During November 15-29th, 1972 His Majesty the King planed and directed the Royal Rainmaking from the Chitralada Palace through the Police Radio Network. The purpose of the operation was to increase the water level of the Bhumipol Dam at the end of the rainy season, as its water volume was lower than usual. There was no depression to activate rain at the time but the relative humidity was high enough to give a good chance for the rainmaking. The Ministry of Agriculture and Cooperatives aircraft were used in this operation and the dam’s airfield was used as the operations base. The operation resulted in rainfall on the Dam and the catchment area every operating day. The water volume was increased by about 620 million cubic metres bringing up the water level of the Bhumipol Dam to 150 centimeters higher than the level before the operation. The electricity generated by this amount of water has a high monetary value.

Photo of His Majesty the King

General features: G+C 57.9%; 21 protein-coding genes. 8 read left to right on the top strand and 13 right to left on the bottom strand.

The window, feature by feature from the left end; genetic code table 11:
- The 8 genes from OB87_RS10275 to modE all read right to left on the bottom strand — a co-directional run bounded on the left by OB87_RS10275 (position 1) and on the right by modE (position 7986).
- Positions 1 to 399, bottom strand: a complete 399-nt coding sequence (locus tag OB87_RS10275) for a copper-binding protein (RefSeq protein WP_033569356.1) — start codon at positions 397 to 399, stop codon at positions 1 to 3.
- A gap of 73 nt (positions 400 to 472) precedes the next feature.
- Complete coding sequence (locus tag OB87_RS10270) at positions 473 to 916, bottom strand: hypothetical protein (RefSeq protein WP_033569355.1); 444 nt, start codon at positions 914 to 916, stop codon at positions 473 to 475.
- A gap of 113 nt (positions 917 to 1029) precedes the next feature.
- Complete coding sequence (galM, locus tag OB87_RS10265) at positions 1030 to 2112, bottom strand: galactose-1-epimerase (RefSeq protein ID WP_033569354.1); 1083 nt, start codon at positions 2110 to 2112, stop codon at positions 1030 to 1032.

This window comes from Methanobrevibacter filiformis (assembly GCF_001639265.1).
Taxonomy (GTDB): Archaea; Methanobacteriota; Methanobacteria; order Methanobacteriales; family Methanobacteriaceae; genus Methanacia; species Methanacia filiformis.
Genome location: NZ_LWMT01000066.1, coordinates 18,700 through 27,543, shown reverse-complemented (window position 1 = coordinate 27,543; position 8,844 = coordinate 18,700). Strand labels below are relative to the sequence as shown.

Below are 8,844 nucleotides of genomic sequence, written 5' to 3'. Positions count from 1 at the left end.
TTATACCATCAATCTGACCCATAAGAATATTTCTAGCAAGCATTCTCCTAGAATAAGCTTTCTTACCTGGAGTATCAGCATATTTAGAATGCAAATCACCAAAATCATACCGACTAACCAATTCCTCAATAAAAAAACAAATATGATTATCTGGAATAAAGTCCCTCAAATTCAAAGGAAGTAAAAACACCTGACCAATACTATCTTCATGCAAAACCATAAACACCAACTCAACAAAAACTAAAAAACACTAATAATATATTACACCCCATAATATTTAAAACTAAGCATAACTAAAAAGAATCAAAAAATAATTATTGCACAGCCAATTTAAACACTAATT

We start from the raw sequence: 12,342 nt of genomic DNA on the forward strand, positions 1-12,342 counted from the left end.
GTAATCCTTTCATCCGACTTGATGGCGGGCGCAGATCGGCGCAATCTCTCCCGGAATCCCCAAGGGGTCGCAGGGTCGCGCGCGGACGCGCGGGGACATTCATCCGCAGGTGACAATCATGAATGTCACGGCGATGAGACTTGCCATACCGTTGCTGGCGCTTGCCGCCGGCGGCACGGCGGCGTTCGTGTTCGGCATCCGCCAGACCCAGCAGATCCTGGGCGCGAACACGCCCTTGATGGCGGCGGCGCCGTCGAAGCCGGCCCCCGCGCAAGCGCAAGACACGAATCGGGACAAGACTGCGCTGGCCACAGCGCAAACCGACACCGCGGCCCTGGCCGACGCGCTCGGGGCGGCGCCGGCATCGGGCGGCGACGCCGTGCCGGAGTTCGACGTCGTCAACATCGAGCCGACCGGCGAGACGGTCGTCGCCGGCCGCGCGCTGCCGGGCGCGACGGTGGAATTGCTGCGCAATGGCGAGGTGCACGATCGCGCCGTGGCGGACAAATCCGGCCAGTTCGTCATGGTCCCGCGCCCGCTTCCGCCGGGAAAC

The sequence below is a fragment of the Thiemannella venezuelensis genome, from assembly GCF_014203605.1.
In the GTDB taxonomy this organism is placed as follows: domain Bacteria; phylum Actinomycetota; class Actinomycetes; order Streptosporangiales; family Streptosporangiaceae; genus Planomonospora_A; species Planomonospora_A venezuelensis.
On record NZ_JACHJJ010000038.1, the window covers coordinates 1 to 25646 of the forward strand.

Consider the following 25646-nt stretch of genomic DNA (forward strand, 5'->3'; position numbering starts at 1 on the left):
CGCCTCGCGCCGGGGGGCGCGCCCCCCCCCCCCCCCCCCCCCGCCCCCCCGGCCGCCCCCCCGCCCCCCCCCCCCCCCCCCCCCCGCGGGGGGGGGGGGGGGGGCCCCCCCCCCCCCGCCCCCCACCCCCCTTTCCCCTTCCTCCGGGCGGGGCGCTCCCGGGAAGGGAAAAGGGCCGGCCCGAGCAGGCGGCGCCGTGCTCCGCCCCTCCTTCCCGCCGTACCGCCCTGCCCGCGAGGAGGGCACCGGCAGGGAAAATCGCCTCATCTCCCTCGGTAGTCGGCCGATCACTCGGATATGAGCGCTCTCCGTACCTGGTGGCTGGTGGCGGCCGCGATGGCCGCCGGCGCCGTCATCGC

During July 13th to August 26th, 1974 His Majesty the King kindly called for a special Royal Rainmaking operation, and participated in the operation which was carried out in the northeastern region by a working group of the Ministry of Agriculture and Cooperatives. At that time drought was occurring in 16 provinces as rain was unusually late. The farmer lacked water to prepare rice seedling and most of the seeds that had already been sown and germinated had not received enough water. Some farmers were not be able to till their paddy fields for rice transplanting when their seedling were ready to be transplanted. It was the largest drought area which the Royal Rainmaking Project had ever undertaken. The total drought area of 17 million rai (2.72 million hectares), in 16 provinces was reported. The operation used 8 rainmaking aircrafts from the Ministry of Agriculture and Cooperatives, supported by large C-123 aircraft from the Royal Air Force, and 2 Porter aircraft from the Police Department. The rescue operation lasted 45 days. His Majesty the King planned and directed most of the daily operations. Before the operations, farmers could transplant rice seedling in only 5% of the total rice planting area. After the operation, there were reports from every province under the operation that farmers could prepare more seedlings, the dry seedbeds were saved, and the average rice transplanted area was increased by about 55% of the total rice planting area. In many provinces, almost all the rice growing area could be transplanted.